Thanatos

I do not love my work. I am obsessed with it. As is the case in most obsessions it drives me mad. It is not a pleasent experience to be mad, not like a summers day or a hot cup of tea on a stormy night, but a pivotal part all the same. Over time it can be quite taxing on a persons disposition and turn to dark bouts of depression. But the obsession does not stop during these times, no in fact often it drives harder asking more of you then before. When your body is so weak from exhaustion it can barely get our of bed then the light of inspiration strikes and drives you farther on into the nether regions of creativity. The things created from these moments of inglorious weakness are often the pieces that shine most brightly. For when love and pleasent airs leave you there is nothing left to do but create.

“To die, to sleep, to sleep perchance to dream” – Hamlet

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Work habits

  • Meditation/introspection start and end of day
  • Tea first thing
  • Stretch and move my body and lungs at the start of the day
  • Spend time in the moment upon wake up
  • Record dreams in greatest detail possible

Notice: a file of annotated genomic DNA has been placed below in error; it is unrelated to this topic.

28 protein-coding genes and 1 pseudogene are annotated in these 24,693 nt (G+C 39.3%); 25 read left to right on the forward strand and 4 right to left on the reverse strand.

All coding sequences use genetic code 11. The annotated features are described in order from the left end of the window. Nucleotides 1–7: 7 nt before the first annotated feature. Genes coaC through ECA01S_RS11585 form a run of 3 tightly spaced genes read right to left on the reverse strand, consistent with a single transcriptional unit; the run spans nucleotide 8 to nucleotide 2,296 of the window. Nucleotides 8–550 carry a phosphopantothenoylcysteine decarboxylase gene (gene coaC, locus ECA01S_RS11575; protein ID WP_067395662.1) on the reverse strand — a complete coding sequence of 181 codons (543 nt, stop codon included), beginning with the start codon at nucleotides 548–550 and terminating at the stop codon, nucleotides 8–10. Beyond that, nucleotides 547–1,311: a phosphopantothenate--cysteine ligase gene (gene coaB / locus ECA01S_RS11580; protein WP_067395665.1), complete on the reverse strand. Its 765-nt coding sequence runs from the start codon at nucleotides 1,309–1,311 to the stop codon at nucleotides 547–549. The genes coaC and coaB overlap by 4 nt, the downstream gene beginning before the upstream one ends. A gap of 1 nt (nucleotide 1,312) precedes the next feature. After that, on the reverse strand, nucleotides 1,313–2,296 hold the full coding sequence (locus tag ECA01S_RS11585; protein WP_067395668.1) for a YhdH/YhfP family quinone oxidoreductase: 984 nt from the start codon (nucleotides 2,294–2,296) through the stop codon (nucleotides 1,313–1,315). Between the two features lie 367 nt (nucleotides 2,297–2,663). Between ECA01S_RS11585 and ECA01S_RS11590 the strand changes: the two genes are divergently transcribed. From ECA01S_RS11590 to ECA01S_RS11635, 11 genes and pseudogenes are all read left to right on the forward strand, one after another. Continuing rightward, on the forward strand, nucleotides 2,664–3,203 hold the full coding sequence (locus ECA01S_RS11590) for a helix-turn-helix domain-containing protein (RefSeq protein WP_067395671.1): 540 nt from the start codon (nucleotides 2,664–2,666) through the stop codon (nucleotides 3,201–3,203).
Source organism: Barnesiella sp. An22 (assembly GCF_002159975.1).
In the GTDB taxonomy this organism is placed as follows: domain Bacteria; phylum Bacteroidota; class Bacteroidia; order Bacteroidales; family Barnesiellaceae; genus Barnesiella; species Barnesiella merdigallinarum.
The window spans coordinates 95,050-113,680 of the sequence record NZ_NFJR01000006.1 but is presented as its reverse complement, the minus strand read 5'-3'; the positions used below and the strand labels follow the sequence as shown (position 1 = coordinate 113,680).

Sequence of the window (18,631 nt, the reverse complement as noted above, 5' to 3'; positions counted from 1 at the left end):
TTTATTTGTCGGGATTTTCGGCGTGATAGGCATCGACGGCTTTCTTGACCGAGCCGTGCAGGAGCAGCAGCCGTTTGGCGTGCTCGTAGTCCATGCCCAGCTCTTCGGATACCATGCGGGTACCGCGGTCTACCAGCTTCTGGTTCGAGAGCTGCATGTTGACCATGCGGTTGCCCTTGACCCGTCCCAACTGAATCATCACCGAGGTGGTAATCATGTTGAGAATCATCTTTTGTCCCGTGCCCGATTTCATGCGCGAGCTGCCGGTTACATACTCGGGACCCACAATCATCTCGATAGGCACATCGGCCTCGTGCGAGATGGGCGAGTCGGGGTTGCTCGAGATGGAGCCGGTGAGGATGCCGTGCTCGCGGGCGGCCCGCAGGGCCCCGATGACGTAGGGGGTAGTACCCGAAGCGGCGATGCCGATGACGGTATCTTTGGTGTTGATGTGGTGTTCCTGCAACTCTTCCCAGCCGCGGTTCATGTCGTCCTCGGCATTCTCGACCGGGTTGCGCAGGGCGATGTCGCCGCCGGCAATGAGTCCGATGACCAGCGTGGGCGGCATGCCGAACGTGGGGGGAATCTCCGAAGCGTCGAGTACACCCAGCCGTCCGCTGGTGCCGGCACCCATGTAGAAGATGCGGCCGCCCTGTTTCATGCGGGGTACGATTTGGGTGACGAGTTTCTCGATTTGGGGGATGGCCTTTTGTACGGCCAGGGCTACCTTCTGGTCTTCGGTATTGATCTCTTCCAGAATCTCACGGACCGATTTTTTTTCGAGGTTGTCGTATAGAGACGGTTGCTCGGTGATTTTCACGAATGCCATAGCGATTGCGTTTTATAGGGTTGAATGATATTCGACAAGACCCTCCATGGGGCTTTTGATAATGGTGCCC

• Limit social media and email in the morning
  • Always take the time to look great, life is too short to not be fabulous 
  • Walk to work whenever possible, making peace with the elements brings great calm
  • Coffee only after fed and mind is awake and active
  • Limit mindless media for special occasions and rewards
  • Read before bed, at lunch, after work. Write in the morning and before bed.
  • Ideal bedtime is between 10 and 11 on week nights 
  • Warming up as a group is essential
  • Remember to check in with yourself and your group
  • Active listening to the room as well as the speaker
  • Work with what you have and where you are at today
  • Work the body hard to out smart the mind
  • Do too many things at once, make mistakes, how happy accidents are born
  • Be mindful of downtime
  • Cultivate healthier habits in the work
  • Practice self care outside of the work
  • Dedicate work space outside of home space or public space
  • Pause to reflect often
  • Take lots of notes
  • Privacy is essential to my process
  • Trust is necessary at all levels
  • Give myself room to break the rules
  • Engage with the world outside of the theatre as much as possible
  • Be inspired by everyday things
  • Practice mental distractions to prevent unecessary worry
  • Everything is part of the work
  • I’m going to hate myself and my work sometimes and that is ok, show up and do the work anyway
  • Be a shit disturber. Prevent static energy through static routine
  • Research everything, you never know when it might come in handy